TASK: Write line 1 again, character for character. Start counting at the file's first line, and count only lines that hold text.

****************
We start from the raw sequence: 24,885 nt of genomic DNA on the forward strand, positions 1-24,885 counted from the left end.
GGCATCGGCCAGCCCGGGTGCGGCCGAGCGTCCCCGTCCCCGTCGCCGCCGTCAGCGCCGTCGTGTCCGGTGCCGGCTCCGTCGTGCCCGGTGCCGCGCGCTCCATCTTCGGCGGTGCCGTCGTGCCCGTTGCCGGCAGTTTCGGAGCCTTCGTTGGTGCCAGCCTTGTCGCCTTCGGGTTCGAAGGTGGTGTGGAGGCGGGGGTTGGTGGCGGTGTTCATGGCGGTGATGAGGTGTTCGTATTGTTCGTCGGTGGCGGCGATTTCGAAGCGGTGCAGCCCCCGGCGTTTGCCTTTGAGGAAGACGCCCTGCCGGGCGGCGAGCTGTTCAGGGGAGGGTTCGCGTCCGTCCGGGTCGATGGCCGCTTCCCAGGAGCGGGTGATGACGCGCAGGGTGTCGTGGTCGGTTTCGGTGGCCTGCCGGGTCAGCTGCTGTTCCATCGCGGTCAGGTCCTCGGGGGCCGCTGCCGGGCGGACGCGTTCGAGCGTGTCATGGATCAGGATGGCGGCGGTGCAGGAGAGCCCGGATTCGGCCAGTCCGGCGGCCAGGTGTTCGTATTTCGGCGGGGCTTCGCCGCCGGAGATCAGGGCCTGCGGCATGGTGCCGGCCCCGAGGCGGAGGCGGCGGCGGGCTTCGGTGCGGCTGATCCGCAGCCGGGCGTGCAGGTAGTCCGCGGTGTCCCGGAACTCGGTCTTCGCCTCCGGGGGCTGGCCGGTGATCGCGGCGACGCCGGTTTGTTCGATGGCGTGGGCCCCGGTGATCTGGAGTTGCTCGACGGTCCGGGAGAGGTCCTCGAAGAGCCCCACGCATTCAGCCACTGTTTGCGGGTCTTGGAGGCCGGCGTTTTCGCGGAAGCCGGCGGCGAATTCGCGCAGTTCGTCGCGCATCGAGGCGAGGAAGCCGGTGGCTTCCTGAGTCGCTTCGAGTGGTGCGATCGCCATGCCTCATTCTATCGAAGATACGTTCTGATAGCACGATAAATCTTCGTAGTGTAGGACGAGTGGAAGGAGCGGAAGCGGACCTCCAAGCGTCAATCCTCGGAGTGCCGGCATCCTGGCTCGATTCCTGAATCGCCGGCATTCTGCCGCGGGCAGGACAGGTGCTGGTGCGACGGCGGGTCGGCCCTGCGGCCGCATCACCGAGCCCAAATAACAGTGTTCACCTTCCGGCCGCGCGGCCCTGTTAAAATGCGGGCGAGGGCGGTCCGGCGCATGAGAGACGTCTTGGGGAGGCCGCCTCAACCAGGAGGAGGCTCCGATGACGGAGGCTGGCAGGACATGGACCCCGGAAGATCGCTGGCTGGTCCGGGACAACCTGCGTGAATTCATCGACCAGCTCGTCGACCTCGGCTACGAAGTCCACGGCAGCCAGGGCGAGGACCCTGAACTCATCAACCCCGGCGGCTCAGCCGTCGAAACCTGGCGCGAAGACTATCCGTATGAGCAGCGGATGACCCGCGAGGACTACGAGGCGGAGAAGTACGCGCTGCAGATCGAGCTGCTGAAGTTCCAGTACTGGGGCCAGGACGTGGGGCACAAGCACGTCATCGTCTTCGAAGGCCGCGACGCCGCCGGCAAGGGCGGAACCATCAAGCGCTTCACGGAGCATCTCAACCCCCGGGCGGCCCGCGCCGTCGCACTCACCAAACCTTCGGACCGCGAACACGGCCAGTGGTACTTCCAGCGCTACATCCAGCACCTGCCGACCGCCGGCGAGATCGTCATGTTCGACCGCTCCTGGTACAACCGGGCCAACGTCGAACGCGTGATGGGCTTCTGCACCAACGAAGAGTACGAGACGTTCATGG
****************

We start from the raw sequence: 24,885 nt of genomic DNA on the forward strand, positions 1-24,885 counted from the left end.